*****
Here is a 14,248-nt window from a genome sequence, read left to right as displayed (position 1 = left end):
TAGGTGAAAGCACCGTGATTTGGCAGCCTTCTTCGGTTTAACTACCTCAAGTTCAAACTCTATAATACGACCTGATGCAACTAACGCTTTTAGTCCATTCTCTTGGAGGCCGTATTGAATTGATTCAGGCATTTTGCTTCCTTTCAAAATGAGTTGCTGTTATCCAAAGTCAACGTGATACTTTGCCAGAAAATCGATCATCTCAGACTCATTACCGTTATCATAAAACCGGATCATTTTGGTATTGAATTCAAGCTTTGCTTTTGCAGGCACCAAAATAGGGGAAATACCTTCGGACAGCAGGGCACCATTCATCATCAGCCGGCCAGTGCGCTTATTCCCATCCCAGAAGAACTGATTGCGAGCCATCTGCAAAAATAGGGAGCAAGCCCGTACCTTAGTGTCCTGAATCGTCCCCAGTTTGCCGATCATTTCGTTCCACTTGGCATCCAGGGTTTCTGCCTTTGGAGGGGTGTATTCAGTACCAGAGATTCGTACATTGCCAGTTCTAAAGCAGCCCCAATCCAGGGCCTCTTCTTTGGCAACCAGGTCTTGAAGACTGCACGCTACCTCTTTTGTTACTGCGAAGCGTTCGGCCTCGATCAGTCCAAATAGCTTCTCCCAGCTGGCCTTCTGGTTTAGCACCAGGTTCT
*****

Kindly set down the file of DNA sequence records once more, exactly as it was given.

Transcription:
Here is a 14,248-nt window from a genome sequence, read left to right as displayed (position 1 = left end):
TAGGTGAAAGCACCGTGATTTGGCAGCCTTCTTCGGTTTAACTACCTCAAGTTCAAACTCTATAATACGACCTGATGCAACTAACGCTTTTAGTCCATTCTCTTGGAGGCCGTATTGAATTGATTCAGGCATTTTGCTTCCTTTCAAAATGAGTTGCTGTTATCCAAAGTCAACGTGATACTTTGCCAGAAAATCGATCATCTCAGACTCATTACCGTTATCATAAAACCGGATCATTTTGGTATTGAATTCAAGCTTTGCTTTTGCAGGCACCAAAATAGGGGAAATACCTTCGGACAGCAGGGCACCATTCATCATCAGCCGGCCAGTGCGCTTATTCCCATCCCAGAAGAACTGATTGCGAGCCATCTGCAAAAATAGGGAGCAAGCCCGTACCTTAGTGTCCTGAATCGTCCCCAGTTTGCCGATCATTTCGTTCCACTTGGCATCCAGGGTTTCTGCCTTTGGAGGGGTGTATTCAGTACCAGAGATTCGTACATTGCCAGTTCTAAAGCAGCCCCAATCCAGGGCCTCTTCTTTGGCAACCAGGTCTTGAAGACTGCACGCTACCTCTTTTGTTACTGCGAAGCGTTCGGCCTCGATCAGTCCAAATAGCTTCTCCCAGCTGGCCTTCTGGTTTAGCACCAGGTTCT